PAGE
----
Teacher Immediacy

Effect Size d = 0.16  (Hattie's Rank = 115). Note in the latest rankings (Jan 2019) from Visible Learningplus a general category of Teacher Attributes seems to have replaced Teacher Immediacy.

One meta-analysis was used:
Allen, M., Witt, P., & Wheeless, L., (2006). The Role of Teacher Immediacy as a Motivational Factor in Student Learning. Communication Education, 55(1), 21-31.

The author's state the theoretical model,
"...posits that teacher immediacy, a behavior perceived by students, generates increased involvement and enthusiasm for the material and the instruction. Mehrabian (1969, 1981) viewed immediacy as a set of behaviors creating a perception of physical or psychological closeness between communicators. Using immediacy behaviors bridges the psychological distance between the two persons" (p. 21).
The authors further explain that,  
"The efficacy of nonverbal immediacy behavior is based in a reinforcement paradigm underlying attraction theory (Mehrabian, 1981). Stated simply, persons approach those stimuli that provide rewards and are passive or avoid those stimuli that are not rewarding or punishing. Immediacy behaviors that a teacher displays in communicative acts and interactions with students, therefore, can be seen as rewarding. It follows that these rewarding behaviors may serve as reinforcement for the attentive behavior, feedback, and interaction from the student that increase affective, cognitive, and behavioral learning" (p. 22).
The research completed was on college students over 4 years and was not a true experiment but another correlation study. In fact, it was a number of different correlation studies. 

Note, many scholars have asked Hattie to remove studies on university students as they do not represent school age students.

Their summary shows 2 correlations:
1. Teacher Immediacy and Affective Learning (attitude, motivation, etc.) and 2. Affective Learning and Cognitive Learning (recall, understanding, etc.) (p. 26).

They summarise the 3rd correlation between all measures of immediacy (verbal, nonverbal, and combined) and cognitive learning is estimated, r = 0.13 (p. 24).

Also, they report (p. 29) nonverbal immediacy to cognitive learning r = 0.17

However, Hattie uses the lower value r = 0.08 to derive his effect size d = 0.16. 

But he should have used the 3rd correlation of r = 0.13 he would have got d = 0.26. He could have also reported the higher correlation of r = 0.17 and d = 0.35.

In any case, using correlation in place of a true experiment to derive an effect size is not very reliable. See Correlation which goes into detail how correlation is converted to an effect size and the major problems with this.

The authors also state the limitations of the study (p. 27),
"These findings should be interpreted with caution, given the limitations of the analysis. The data pool remains fairly limited and the model analyzed relatively simple. More sophisticated thinking should be developed concerning the effects of immediacy behaviors, improved affect, and cognitive learning."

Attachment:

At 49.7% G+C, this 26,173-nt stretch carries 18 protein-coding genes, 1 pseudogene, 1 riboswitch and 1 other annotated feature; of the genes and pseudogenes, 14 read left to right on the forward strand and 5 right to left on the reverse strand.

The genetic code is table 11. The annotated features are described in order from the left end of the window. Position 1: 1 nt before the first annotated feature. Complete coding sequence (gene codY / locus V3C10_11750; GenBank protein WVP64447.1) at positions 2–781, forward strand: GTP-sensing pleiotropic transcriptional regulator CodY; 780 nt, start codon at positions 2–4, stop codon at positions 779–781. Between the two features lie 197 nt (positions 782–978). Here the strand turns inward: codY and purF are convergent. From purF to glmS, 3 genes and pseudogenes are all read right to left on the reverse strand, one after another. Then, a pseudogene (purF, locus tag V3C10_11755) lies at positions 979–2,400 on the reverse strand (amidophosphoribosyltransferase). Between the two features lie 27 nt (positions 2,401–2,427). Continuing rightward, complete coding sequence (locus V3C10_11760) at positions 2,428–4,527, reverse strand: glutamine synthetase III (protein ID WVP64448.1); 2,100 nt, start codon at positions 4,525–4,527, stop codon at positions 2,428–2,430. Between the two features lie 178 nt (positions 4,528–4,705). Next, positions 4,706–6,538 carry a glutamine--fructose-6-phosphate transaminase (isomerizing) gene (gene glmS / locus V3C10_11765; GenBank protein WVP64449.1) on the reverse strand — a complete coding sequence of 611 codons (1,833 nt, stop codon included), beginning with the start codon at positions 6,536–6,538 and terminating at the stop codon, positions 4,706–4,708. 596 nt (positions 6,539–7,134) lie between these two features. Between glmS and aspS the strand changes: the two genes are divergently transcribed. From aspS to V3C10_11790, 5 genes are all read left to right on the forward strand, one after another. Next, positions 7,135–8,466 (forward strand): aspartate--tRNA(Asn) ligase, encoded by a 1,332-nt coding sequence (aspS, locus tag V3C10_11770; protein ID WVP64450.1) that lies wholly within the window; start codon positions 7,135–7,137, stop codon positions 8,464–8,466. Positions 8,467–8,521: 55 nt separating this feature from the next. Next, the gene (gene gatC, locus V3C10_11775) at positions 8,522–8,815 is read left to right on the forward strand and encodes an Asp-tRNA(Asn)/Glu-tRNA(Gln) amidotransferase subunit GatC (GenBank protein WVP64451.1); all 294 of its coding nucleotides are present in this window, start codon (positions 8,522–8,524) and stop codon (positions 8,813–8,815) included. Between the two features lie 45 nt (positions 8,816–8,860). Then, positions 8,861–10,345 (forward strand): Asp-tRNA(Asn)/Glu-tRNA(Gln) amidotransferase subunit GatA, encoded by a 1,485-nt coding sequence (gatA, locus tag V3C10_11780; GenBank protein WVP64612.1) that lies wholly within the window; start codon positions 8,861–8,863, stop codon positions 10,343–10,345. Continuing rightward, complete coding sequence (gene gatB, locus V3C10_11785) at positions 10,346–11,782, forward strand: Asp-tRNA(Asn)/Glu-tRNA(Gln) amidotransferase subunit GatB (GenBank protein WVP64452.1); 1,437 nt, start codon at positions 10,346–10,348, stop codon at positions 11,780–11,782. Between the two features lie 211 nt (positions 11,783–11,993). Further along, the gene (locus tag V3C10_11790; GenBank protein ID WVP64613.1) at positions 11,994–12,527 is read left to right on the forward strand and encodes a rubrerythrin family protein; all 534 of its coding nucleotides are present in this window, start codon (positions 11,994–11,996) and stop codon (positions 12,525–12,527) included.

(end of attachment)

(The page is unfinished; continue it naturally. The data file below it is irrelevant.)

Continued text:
Hattie's low effect size place this in his "going backwards", also-ran" and "disaster" categories - see Hattie's 2005 ACER Lecture.

However, in light of Hattie's new mantra - the story, the story, the story ...  the authors give a different story (p. 28),
"The research outcome in this report continues to justify attention to teacher immediacy as an aspect of classroom behavior that can improve learning outcomes by increasing student motivation. Motivation for students is not unimportant, with college dropout rates exceeding 50% (Ehrenberg & Zhang, 2004); the actions that an instructor can take to reduce that attrition are not unimportant. The impact on education may not be as direct as what is learned in a particular class. If the motivation to finish the degree or the program of study is improved, the higher graduation rates may occur."
They continue and question Hattie's entire model of a single focus on student achievement (p. 29),
"The problem is that often the outcomes or assessment imply evaluations reflecting a rather limited view of the purposes of educational practices. An educational practice that is effective at creating ‘‘learning’’ but increases the long-term dropout rate provides only a short-term questionable benefit that may or may not really be in the best interests of the system. The real view of assessment or evaluation of educational effectiveness should probably take a broader view of the educational system and consider both the immediate local needs of a course and the long-term goals of the process of education... 
Such an assessment requires an entire body of longitudinal research focusing more on systemic interests about educational outcomes. The tendency of educational research... is to focus on a point in time for the instructor and the course. The real measure of success for the institution should involve how well and whether the student completes the course of study."